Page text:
I can only ever remember once praying for God to show me a sign of his existence, one night when I was lying in bed unable to sleep. That night I went on and on being unable to sleep, long after the time I would usually be asleep. Then I heard a small sound from the cat. I got out of bed and found that the cat had gotten hold of a gecko. I rescued the gecko from the cat, and then I could sleep.

Commentary on the First Anecdote
An action of God within the universe ought to be explicable also in terms of a chain of causes within the universe. Futile acts of interspecies altruism can be explained as an accidental side-effect of the development of intraspecies altruism that has survival value: is it foolish of me to see them also as signs of a merciful God working in the universe?


Second Anecdote
At that moment I was the closest I have ever been to committing a terrorist act. As I strode briskly from the station to the building where I worked, I was full of righteous indignation, and was thinking – still very idly, still not seriously at all – of the best mechanism for distributing a certain white powder to certain temples of Moloch in the City of Dreadful Night. In the middle of a pedestrian crossing the lace of one of my boots caught on a hook on my other boot, and fastened my feet momentarily together. My momentum carried me forward so that I teetered crazily for a moment and then fell flat on the pavement. I had my keys in my hand, ready to unlock the door of my office, and as I fell forward I lost hold of them. Sharing my forward momentum, they skittered ahead across the pavement and disappeared into a storm drain.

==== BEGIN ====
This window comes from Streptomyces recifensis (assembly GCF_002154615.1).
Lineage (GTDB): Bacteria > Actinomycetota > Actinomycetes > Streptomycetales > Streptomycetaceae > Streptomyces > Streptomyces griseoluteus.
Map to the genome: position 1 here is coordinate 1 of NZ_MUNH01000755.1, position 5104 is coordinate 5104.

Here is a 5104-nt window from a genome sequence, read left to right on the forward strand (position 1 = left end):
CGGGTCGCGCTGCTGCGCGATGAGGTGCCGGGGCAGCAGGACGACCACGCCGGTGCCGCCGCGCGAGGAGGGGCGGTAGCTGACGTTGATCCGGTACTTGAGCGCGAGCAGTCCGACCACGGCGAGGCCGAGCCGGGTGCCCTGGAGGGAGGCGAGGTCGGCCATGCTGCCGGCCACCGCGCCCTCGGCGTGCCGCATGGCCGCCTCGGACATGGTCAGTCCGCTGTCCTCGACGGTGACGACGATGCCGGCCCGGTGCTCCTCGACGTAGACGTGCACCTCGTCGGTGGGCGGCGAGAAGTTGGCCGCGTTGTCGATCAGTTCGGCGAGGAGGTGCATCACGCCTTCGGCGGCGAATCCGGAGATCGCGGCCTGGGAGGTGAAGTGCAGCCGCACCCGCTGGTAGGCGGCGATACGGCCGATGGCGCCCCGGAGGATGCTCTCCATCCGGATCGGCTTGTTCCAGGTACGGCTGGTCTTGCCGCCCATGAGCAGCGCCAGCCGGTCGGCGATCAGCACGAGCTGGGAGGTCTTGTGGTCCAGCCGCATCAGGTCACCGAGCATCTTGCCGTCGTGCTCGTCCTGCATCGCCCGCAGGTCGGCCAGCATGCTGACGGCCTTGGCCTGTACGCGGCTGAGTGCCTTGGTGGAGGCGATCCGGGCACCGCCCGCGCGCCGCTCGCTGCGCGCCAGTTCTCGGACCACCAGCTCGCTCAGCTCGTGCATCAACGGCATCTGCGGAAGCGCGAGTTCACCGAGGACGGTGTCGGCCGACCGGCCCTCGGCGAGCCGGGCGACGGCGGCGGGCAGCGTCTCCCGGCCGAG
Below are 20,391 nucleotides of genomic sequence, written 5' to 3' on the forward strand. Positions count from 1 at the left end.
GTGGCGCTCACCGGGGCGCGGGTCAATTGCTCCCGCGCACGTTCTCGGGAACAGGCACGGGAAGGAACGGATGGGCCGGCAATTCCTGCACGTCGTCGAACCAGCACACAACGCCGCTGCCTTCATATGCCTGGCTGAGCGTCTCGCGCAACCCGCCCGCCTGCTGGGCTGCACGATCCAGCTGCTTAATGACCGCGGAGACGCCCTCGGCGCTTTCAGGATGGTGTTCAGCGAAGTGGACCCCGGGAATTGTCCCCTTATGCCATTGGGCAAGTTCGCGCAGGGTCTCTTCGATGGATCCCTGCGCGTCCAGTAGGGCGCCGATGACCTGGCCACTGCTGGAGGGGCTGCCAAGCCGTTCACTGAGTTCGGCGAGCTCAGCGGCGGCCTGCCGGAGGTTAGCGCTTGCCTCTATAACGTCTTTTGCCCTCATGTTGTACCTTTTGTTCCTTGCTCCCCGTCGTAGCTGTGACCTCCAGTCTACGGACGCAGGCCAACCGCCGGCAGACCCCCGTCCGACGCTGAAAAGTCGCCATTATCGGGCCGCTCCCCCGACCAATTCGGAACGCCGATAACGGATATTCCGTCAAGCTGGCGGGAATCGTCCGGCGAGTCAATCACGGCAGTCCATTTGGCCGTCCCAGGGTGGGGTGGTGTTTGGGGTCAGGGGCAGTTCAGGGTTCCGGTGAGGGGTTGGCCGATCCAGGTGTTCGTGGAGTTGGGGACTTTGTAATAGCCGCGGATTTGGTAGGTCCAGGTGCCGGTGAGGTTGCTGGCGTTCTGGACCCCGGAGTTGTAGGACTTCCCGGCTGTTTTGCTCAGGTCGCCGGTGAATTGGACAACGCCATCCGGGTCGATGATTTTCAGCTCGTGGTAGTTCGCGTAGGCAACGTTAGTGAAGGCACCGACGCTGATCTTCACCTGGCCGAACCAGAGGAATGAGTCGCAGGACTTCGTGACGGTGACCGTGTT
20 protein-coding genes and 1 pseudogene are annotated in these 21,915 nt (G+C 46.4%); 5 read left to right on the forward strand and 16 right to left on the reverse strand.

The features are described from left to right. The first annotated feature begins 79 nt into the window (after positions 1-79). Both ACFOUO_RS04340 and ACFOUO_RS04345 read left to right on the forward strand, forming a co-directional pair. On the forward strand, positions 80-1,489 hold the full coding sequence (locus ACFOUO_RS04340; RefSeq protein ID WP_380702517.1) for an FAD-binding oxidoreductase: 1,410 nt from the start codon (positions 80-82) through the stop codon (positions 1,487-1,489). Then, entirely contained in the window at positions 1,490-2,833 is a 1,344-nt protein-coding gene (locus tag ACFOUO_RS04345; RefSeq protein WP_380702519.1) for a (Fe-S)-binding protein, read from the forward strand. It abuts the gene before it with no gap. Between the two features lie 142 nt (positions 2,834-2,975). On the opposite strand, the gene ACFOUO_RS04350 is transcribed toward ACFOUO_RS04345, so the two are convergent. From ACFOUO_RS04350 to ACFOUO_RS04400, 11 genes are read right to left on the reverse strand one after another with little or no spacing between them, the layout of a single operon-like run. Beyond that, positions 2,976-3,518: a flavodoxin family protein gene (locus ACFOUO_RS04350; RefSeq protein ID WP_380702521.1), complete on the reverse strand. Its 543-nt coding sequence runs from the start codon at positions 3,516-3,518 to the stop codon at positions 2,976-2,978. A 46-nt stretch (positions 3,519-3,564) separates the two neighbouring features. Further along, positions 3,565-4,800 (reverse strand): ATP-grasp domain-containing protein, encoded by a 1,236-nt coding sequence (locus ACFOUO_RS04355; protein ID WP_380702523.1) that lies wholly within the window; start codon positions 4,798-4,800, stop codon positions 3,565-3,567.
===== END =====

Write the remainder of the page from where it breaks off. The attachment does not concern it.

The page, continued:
Commentary on the Second Anecdote
Is it foolish of me to see this as a sign signifying “don't do that”?


Third Anecdote